This column was originally published on RealMoney on July 12 at 11:31 a.m. EDT. It's being republished as a bonus for readers.

Tuesday's action was pure bear market action. I always dislike using those types of terms because they obscure the ability to buy a General Mills ( GIS) or a General Dynamics ( GD) or a Genzyme ( GENZ) or dozens of other stocks that are acting quite well.

But yesterday sucked a lot of people in. It was a day when you thought the Nasdaq 100 Index might be putting in a bottom, and today you are getting hurt even worse and giving back much more than any reversal yesterday could offer.

The real issue here is that into strength like yesterday, you have to lighten up, not buy, unless the company has no economic sensitivity.

You can buy some back today if you lightened up yesterday. But not as much as you sold.

Because I am hurting so badly in some of the economically sensitive names within my Action Alerts PLUS charitable trust, let me depersonalize it and focus on Deere ( DE).

There are very few stocks like Deere, which is in the sweet spot of what is turning out to be a bountiful grain cycle. It has everything but raw costs going for it, and those could turn, judging by the decline in commodity costs from the highs.

It's been inching up slightly every day. Today that gets washed away like it was never any good.

That's just brutal. Meanwhile, the gods shine once again on the Kelloggs ( K) of the world.

It is amazing to me how much the spring and summer of 2000 -- when the Fed tightened too hard and killed tech, but not soups, soaps and cereals -- is now repeating itself. The patterns are scarily similar when we could get a couple of up days, like yesterday, that suck people in, and then the stocks just collapse.

It is nauseating, and it tries the souls of men. I say overweight the soups, soaps, cereals and energy and underweight the shaky stuff, but don't be surprised if your underweight holdings wipe out any gains you might have.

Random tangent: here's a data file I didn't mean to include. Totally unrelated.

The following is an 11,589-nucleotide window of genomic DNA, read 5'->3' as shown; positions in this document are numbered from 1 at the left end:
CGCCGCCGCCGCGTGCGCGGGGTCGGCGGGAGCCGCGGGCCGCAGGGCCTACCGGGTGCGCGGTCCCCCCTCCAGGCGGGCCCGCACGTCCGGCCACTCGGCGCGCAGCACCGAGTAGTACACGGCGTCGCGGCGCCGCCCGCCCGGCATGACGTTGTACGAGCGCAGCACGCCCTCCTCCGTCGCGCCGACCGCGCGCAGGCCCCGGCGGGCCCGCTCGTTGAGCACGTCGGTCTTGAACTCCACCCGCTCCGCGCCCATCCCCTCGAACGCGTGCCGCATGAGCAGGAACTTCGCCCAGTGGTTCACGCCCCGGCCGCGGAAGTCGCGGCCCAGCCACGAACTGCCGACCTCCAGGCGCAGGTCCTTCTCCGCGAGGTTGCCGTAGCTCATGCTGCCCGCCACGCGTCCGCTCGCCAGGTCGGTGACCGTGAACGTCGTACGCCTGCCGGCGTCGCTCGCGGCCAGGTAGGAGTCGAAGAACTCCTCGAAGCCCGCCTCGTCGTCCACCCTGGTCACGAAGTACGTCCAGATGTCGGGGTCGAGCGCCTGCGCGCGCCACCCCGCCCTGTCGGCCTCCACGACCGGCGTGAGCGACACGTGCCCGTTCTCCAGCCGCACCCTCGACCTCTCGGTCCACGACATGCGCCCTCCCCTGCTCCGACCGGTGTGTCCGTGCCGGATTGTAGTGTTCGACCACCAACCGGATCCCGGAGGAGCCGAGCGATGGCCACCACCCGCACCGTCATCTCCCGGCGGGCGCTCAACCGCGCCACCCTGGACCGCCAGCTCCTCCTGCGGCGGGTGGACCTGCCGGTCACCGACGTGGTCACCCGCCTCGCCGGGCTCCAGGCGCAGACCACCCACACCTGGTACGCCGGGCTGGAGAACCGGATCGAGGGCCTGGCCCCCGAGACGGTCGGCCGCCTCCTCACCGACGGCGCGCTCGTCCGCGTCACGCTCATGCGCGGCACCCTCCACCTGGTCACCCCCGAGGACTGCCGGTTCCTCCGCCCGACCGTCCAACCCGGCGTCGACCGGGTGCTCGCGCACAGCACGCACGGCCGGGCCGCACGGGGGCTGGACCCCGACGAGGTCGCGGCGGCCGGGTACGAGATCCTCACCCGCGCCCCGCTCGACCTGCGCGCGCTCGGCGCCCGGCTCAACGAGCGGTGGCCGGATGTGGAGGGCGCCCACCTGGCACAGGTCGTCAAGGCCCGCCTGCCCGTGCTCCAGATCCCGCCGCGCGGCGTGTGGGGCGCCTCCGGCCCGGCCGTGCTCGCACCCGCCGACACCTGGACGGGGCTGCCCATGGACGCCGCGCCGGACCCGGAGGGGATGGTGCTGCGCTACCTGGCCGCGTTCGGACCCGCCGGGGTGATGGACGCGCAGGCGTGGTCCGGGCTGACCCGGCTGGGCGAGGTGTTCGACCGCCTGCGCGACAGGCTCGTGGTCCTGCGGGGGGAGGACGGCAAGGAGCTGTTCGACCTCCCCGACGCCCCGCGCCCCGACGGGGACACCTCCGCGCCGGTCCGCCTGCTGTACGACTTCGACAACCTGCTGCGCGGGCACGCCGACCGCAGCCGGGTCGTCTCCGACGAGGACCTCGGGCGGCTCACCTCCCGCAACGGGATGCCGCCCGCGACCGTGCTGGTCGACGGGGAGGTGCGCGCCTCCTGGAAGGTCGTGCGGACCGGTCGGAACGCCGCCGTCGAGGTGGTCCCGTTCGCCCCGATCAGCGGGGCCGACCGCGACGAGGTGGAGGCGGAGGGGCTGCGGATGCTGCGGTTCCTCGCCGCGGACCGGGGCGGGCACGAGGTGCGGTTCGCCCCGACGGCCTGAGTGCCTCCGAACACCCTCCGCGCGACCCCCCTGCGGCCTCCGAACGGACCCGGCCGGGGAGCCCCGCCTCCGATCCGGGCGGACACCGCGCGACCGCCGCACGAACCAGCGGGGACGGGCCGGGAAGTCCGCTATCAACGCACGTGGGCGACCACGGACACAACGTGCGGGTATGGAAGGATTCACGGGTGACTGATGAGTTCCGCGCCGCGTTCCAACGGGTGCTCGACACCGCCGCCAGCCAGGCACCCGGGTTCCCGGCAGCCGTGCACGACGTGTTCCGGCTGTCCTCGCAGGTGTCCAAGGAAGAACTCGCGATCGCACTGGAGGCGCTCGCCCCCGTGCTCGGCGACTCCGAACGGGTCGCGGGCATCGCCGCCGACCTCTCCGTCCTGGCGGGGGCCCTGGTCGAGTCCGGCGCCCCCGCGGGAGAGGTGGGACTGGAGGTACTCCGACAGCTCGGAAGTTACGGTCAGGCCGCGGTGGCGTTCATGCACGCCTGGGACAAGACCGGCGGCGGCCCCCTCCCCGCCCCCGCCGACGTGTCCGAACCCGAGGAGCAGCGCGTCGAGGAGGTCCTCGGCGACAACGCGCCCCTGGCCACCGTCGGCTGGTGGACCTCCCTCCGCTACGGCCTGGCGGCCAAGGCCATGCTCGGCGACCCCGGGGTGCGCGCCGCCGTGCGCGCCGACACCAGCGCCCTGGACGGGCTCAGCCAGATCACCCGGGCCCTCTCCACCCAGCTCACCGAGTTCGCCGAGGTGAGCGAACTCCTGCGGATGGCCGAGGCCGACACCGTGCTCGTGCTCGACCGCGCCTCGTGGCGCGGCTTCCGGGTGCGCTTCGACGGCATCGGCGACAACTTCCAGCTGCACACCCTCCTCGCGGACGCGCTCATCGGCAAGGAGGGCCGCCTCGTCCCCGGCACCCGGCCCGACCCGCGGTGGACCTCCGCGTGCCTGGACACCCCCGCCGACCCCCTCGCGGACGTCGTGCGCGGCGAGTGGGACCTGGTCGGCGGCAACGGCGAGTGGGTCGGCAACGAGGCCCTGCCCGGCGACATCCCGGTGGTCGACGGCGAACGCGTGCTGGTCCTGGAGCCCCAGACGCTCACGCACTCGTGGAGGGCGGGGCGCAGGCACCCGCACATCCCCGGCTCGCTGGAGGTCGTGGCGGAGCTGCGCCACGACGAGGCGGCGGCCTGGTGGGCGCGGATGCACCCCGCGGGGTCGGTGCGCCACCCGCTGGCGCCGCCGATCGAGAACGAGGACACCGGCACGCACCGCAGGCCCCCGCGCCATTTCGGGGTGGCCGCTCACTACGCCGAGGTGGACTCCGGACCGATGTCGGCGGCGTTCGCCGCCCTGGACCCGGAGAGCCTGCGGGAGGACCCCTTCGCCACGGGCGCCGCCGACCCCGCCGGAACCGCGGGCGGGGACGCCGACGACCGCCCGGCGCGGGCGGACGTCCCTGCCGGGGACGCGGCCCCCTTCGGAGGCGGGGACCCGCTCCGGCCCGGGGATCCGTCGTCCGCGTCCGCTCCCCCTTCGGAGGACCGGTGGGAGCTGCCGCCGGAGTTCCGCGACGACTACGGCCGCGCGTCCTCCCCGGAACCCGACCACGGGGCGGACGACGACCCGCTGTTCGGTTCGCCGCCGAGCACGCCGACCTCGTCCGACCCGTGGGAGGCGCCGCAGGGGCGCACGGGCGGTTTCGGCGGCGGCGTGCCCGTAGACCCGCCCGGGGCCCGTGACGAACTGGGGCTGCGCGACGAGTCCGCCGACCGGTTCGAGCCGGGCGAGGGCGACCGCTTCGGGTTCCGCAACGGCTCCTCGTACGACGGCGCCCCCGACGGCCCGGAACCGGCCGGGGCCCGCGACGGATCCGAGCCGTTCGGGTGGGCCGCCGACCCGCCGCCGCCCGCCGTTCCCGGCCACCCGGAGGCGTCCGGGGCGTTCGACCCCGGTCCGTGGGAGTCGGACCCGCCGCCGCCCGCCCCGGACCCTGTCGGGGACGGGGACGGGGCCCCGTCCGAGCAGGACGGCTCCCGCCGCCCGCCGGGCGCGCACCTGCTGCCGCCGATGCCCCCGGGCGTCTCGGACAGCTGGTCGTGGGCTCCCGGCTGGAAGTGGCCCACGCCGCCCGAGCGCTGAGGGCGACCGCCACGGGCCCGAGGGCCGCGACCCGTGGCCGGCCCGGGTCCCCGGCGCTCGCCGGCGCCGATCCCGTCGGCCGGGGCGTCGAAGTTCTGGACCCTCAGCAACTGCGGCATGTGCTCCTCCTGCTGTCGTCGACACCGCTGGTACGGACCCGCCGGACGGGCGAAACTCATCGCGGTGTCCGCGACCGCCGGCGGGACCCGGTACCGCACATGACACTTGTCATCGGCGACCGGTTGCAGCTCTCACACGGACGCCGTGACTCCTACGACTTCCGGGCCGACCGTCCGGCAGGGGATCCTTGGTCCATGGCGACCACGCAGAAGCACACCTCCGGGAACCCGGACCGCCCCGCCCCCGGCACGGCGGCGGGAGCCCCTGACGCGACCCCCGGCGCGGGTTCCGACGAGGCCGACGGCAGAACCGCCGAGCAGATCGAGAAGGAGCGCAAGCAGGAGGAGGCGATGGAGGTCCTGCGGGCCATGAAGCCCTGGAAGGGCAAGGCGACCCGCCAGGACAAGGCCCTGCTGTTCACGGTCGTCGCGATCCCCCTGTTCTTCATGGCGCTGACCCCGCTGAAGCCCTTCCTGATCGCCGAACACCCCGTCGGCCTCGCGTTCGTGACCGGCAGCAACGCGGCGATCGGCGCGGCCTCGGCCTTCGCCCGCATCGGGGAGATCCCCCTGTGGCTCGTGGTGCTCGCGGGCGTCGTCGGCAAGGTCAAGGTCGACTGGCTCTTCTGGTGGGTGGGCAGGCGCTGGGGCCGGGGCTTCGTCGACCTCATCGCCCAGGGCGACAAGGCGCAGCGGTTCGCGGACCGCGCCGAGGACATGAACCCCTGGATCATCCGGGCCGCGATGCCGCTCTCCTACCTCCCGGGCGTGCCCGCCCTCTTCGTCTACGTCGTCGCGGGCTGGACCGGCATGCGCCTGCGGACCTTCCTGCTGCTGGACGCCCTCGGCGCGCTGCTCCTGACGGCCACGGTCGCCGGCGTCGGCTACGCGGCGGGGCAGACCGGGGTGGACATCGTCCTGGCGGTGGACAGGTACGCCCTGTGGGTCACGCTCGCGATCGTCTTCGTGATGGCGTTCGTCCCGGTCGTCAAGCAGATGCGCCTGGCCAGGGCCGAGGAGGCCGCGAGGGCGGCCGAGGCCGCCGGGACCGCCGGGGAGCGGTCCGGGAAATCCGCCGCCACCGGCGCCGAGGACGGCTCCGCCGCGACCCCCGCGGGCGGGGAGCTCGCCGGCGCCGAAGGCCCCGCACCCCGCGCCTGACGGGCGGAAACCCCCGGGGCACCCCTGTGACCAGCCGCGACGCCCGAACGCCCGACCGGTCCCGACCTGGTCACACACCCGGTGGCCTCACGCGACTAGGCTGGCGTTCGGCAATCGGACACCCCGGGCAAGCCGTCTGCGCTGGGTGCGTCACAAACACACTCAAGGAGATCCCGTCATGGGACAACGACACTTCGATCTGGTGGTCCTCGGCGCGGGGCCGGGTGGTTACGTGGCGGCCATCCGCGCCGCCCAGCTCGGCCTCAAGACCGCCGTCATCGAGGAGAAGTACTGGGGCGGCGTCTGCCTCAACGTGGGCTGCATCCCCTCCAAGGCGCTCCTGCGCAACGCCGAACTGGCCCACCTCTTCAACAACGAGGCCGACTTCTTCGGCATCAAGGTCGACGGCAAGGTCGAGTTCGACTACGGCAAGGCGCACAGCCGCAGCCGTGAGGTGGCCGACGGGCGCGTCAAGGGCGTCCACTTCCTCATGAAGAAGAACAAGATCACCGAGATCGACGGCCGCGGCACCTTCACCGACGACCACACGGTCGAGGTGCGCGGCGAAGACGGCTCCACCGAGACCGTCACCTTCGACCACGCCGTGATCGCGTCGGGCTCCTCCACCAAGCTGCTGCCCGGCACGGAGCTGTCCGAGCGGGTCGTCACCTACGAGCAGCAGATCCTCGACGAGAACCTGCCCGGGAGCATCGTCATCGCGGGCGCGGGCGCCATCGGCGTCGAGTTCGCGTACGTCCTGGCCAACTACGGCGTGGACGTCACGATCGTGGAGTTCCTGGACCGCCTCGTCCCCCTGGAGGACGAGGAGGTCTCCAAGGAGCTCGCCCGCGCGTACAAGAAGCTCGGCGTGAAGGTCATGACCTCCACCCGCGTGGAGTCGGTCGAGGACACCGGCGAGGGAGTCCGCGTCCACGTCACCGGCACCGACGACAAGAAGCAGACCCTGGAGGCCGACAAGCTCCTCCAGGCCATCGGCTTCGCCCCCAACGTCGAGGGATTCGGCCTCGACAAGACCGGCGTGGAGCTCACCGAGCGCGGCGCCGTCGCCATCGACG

I guess what I am saying right now in this tape is to define a goal, and the goal is to lose less money than you would otherwise.

Why not leave the table? Because there is a lot of stuff working and because the gains in good tech and cyclicals out six months, when I suspect, judging by my screen, the Fed will be loosening, might be worth taking some pain for.

Trim some of the more iffy stuff even down here? Yes, if you can't take pain, no, if you can ride through the water torture.
At the time of publication, Cramer had no positions in stocks mentioned.

Jim Cramer is a director and co-founder of He contributes daily market commentary for's sites and serves as an adviser to the company's CEO. Outside contributing columnists for and, including Cramer, may, from time to time, write about stocks in which they have a position. In such cases, appropriate disclosure is made. To see his personal portfolio and find out what trades Cramer will make before he makes them, sign up for Action Alerts PLUS. Listen to Cramer's RealMoney Radio show on your computer; just click here. Watch Cramer on "Mad Money" at 6 p.m. ET weeknights on CNBC. Click here to order Cramer's latest book, "Real Money: Sane Investing in an Insane World," click here to get his second book, "You Got Screwed!" and click here to order Cramer's autobiography, "Confessions of a Street Addict." While he cannot provide personalized investment advice or recommendations, he invites you to send comments on his column by clicking here. has a revenue-sharing relationship with Traders' Library under which it receives a portion of the revenue from Traders' Library purchases by customers directed there from